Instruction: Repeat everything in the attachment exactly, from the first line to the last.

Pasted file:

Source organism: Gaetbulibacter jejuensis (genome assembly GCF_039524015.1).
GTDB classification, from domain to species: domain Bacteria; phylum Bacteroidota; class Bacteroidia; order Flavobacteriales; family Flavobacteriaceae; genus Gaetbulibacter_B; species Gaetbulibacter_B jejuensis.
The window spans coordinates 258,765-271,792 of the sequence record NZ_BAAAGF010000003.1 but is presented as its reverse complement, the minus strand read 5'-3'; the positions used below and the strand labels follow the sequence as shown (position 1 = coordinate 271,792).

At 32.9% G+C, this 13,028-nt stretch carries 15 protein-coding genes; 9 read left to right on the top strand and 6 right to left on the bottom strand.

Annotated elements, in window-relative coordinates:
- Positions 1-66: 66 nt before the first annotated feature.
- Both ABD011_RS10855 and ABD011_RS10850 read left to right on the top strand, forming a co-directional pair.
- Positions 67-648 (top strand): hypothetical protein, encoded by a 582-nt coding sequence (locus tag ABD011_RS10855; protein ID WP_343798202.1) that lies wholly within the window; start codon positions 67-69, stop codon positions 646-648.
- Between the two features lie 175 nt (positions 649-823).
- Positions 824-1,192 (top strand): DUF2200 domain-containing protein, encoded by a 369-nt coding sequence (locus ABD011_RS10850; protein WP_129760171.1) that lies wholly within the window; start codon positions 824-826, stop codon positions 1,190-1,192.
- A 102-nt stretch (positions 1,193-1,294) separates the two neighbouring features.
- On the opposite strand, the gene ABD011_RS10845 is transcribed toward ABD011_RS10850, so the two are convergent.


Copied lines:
Source organism: Gaetbulibacter jejuensis (genome assembly GCF_039524015.1).
GTDB classification, from domain to species: domain Bacteria; phylum Bacteroidota; class Bacteroidia; order Flavobacteriales; family Flavobacteriaceae; genus Gaetbulibacter_B; species Gaetbulibacter_B jejuensis.
The window spans coordinates 258,765-271,792 of the sequence record NZ_BAAAGF010000003.1 but is presented as its reverse complement, the minus strand read 5'-3'; the positions used below and the strand labels follow the sequence as shown (position 1 = coordinate 271,792).

At 32.9% G+C, this 13,028-nt stretch carries 15 protein-coding genes; 9 read left to right on the top strand and 6 right to left on the bottom strand.

Annotated elements, in window-relative coordinates:
- Positions 1-66: 66 nt before the first annotated feature.
- Both ABD011_RS10855 and ABD011_RS10850 read left to right on the top strand, forming a co-directional pair.
- Positions 67-648 (top strand): hypothetical protein, encoded by a 582-nt coding sequence (locus tag ABD011_RS10855; protein ID WP_343798202.1) that lies wholly within the window; start codon positions 67-69, stop codon positions 646-648.
- Between the two features lie 175 nt (positions 649-823).
- Positions 824-1,192 (top strand): DUF2200 domain-containing protein, encoded by a 369-nt coding sequence (locus ABD011_RS10850; protein WP_129760171.1) that lies wholly within the window; start codon positions 824-826, stop codon positions 1,190-1,192.
- A 102-nt stretch (positions 1,193-1,294) separates the two neighbouring features.
- On the opposite strand, the gene ABD011_RS10845 is transcribed toward ABD011_RS10850, so the two are convergent.